David Oyens, like his identical twin brother Pieter Oyens, was a painter of the good life in Brussels at the end of the 19th century. In describing the life of David you cannot escape Pieter; the brothers were inseparable for much of their lives. Born in Amsterdam, where their father, a successful banker, had unsuccessfully tried to turn his sons into entrepreneurs, David and his brother were sent to Brussels in 1860. There they took lessons during the day at the private studio of Jan Portaels and at night at the Academy of Brussels. At Jan Portaels, the brothers were given a lot of freedom and immediately started painting from a living model, which would benefit them throughout their artistic career.
At the time, Brussels was a thriving city in every respect, where the spirit of the fin-de-siècle reigned supreme and a rapidly growing art market offered ample opportunity for young artists to present themselves. The brothers were not only very similar, but also their work. Their trademark would become genre pieces that were not socially engaged but showed strong personal perception. In the studio they - literally - shared together - it was divided in two by a curtain in the middle - mainly subjects from their immediate environment were painted. Art lovers, helmsmen, fellow artists, models or maids are depicted eating, smoking or chatting in their studio. In contrast to the 19th century humorous genre painter Alexander Bakker Korff, irony does not predominate in their paintings, but is in a pleasant and sometimes amorous mood. Often one of the two of them could also be seen at work - in the work of Pieter David and vice versa - with the brothers relaxing in a chair or courting a model. It is not without reason that the two brothers were called the bon vivants of painting.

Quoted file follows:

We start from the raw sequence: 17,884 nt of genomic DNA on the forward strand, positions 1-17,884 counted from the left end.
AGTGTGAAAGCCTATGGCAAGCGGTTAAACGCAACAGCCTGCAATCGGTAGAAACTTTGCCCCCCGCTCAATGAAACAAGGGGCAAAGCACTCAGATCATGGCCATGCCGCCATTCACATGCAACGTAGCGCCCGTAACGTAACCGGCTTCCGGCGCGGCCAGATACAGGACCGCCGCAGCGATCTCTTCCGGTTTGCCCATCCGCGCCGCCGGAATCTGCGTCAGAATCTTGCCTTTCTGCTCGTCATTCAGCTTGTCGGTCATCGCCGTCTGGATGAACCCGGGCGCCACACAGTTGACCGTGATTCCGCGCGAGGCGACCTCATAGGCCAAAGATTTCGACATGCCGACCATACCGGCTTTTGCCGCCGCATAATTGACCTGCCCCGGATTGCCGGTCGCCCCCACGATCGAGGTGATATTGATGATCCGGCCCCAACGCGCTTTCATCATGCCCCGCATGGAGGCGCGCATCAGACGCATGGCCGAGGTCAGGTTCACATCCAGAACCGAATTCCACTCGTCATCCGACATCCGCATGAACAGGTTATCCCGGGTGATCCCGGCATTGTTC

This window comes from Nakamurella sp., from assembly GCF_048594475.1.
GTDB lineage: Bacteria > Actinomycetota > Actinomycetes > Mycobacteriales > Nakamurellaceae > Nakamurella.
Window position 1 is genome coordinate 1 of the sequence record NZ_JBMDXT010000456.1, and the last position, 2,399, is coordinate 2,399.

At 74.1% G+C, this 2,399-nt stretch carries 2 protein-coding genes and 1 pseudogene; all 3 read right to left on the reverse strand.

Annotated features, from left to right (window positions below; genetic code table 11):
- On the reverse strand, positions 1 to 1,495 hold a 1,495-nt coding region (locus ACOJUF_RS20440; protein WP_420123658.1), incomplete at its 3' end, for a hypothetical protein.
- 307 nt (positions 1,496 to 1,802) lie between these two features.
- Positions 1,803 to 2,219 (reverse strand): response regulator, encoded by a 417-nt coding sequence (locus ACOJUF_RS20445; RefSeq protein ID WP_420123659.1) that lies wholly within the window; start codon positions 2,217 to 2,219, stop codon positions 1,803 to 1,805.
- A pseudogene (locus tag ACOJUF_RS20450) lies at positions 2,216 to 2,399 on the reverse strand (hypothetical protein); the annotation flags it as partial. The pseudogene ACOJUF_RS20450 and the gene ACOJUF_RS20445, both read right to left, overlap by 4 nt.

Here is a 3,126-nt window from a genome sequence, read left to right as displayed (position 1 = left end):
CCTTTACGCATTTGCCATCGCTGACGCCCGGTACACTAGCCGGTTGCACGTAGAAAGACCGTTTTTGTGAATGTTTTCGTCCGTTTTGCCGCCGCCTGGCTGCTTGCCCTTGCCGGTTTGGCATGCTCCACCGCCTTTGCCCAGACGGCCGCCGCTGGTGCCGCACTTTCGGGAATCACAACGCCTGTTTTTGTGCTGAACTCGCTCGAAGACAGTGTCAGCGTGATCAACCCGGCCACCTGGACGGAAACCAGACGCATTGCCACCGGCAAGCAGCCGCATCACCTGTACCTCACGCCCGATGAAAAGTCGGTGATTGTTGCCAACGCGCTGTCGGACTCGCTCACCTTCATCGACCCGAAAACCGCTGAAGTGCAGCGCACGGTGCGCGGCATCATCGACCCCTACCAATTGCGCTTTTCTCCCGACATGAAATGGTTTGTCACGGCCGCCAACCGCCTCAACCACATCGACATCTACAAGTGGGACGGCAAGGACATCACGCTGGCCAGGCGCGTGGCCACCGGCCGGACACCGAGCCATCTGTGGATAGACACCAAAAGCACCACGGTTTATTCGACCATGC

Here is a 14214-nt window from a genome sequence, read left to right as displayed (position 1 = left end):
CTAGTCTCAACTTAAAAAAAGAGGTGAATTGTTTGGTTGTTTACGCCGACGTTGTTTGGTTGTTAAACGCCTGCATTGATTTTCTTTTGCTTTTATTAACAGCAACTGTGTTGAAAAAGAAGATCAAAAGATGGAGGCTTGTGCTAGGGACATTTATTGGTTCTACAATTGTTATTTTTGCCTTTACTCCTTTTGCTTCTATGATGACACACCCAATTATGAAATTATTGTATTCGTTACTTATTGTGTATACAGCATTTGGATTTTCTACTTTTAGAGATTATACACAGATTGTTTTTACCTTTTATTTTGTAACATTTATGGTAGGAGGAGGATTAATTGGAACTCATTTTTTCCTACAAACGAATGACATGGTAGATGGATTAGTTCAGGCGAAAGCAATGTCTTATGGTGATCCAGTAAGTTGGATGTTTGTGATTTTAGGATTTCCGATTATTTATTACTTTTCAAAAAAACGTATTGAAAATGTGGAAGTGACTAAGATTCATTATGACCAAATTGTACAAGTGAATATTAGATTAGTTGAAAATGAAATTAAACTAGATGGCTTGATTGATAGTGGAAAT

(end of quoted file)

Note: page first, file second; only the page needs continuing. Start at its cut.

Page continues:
For a long time, David and Pieter painted in the same style and the same subjects, which were in line with current developments in Belgian modern art and were influenced by the vision of La Société Libre des Beaux-Arts. This Brussels artists' association, founded in 1868, advocated artistic freedom with regard to style and subject and wished for the imagination of 'la vie moderne'. In a firm and lively touch and with a clear, warm color, David and Pieter balanced between modernity and tradition.
Their name was soon established in Brussels. The new, wealthy citizen stands in line for their paintings. Initially, David's work is more popular than Pieter's. He has a more spontaneous approach, paints quickly and impulsively, uses fresh colors such as bright red and blue and brightens up every painting with this. David's form mastery can also be called very lively or dynamic, but he has less attention to detail. In addition to genre pieces, he also made landscapes, portraits and still lifes. But it was mainly the studio pieces in which he specialized. They usually breathe a friendly atmosphere in which he figure alone or with his brother and sometimes a female model; working, sleeping, smoking or flirting. His work sometimes ties in with that of the Belgian Alfred Stevens, but also with that of a French impressionist like Edgar Degas.
His brother's death in 1894 was very profound for David; he was struggling with his health and painting less. He and his wife tried to settle in Arnhem, but did not last long and returned to his beloved Brussels. There he died in 1902 and was buried in Ixelles, next to Pieter: the twins were reunited.